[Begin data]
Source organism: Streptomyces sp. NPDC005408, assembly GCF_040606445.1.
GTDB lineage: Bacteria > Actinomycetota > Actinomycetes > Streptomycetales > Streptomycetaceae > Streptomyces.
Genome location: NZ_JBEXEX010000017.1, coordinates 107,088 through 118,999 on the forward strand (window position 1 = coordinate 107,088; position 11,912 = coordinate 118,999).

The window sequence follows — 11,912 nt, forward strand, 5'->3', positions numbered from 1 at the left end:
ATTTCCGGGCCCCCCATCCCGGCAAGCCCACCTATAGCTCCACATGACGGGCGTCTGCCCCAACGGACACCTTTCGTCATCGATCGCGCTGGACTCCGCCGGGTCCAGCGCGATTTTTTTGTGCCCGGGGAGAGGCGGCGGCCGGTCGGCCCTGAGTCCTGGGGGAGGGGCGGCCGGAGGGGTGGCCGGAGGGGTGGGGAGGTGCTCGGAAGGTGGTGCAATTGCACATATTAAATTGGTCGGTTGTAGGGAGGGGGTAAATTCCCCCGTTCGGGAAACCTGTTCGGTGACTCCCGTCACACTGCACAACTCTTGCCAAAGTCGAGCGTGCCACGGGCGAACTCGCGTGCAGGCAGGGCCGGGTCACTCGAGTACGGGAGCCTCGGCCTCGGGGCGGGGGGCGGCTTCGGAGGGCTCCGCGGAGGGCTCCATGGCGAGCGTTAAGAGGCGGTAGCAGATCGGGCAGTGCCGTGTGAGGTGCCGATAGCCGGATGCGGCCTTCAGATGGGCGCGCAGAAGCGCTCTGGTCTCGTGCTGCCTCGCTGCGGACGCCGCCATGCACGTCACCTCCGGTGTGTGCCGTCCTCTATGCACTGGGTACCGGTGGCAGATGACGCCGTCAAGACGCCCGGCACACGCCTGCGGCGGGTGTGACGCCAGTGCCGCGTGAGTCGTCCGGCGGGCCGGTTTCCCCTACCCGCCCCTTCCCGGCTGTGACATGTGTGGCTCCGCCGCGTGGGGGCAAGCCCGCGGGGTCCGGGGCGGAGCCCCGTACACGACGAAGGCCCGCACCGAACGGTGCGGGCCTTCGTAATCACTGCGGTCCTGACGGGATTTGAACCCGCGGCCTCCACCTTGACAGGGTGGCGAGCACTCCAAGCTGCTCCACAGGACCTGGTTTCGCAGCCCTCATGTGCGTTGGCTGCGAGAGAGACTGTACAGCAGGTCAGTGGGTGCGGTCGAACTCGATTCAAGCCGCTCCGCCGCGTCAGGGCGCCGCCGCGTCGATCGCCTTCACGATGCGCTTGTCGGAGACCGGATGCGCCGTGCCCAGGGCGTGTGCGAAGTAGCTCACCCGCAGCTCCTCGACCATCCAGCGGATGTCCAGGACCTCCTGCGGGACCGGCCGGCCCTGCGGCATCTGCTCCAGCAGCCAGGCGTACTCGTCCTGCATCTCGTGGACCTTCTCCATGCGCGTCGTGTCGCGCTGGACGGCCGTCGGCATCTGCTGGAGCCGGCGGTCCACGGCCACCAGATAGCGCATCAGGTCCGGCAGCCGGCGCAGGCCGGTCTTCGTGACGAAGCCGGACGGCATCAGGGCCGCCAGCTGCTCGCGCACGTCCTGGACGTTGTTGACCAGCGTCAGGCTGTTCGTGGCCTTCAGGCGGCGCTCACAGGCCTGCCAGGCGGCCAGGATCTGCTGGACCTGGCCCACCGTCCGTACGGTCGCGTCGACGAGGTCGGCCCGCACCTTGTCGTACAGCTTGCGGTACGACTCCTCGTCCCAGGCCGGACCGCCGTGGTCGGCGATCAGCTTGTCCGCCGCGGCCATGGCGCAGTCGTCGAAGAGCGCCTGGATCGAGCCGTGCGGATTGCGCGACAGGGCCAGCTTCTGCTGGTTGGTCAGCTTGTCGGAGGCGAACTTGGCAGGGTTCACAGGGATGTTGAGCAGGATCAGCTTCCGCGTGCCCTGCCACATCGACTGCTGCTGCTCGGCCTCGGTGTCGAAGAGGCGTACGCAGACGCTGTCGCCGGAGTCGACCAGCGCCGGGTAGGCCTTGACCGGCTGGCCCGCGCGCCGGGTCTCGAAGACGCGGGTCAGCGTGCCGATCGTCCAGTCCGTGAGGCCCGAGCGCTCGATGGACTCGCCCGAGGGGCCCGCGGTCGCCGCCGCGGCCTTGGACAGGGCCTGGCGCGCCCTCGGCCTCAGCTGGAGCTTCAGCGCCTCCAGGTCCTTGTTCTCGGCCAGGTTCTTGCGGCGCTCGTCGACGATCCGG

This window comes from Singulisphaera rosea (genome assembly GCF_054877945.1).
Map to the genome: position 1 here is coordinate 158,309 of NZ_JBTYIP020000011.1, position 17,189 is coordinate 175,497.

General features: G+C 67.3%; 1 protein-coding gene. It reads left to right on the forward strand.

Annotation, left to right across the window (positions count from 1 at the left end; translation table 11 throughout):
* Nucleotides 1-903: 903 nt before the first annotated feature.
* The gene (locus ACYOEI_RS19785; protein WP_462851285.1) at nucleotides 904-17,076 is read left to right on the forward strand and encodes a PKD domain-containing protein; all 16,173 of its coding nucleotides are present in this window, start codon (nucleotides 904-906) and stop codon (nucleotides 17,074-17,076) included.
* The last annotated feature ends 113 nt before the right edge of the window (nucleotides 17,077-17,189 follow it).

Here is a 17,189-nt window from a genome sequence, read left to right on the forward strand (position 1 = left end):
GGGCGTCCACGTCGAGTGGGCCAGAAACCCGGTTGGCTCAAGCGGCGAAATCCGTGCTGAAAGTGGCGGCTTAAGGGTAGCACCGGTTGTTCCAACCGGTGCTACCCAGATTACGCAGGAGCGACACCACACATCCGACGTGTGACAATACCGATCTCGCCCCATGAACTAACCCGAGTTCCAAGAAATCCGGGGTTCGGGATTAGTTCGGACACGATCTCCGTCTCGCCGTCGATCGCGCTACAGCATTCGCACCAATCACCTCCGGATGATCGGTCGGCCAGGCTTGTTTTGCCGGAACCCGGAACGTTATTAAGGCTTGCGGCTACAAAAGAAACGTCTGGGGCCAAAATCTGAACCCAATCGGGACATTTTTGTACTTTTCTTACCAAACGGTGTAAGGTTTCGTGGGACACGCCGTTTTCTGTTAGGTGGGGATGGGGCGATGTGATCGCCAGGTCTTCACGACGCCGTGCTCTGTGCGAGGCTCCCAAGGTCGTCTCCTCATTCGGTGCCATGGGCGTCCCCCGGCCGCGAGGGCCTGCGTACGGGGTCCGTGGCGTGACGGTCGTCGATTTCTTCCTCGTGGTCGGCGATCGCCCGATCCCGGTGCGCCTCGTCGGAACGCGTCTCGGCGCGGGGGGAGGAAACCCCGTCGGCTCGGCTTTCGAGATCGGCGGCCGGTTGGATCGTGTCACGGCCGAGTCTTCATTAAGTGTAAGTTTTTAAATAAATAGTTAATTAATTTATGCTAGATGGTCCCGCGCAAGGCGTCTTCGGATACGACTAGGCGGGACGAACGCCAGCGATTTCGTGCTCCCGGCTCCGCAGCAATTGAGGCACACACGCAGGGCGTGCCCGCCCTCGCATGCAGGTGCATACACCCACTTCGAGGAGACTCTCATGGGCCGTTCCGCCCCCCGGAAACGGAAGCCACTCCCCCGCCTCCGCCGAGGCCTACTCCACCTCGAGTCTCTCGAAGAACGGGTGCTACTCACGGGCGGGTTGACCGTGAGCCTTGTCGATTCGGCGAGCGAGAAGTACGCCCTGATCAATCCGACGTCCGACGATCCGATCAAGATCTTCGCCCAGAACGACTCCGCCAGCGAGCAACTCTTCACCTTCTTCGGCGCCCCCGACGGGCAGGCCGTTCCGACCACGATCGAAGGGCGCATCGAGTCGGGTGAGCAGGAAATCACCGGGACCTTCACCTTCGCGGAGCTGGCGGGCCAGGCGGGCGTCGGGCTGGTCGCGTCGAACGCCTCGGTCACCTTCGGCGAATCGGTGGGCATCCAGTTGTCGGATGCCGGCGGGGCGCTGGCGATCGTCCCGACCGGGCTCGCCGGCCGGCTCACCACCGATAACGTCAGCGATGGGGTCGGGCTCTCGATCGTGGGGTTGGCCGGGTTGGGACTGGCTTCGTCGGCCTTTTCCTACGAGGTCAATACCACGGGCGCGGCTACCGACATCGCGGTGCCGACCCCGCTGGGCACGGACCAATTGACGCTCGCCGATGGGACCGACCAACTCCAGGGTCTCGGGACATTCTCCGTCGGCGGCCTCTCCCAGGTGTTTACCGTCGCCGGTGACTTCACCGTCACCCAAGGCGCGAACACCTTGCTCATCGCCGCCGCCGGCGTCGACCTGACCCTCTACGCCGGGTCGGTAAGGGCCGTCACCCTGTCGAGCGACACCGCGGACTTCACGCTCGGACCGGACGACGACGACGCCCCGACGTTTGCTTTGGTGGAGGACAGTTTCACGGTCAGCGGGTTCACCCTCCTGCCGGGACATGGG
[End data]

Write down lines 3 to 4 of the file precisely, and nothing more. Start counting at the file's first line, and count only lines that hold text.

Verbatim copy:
Genome location: NZ_JBEXEX010000017.1, coordinates 107,088 through 118,999 on the forward strand (window position 1 = coordinate 107,088; position 11,912 = coordinate 118,999).

The window sequence follows — 11,912 nt, forward strand, 5'->3', positions numbered from 1 at the left end: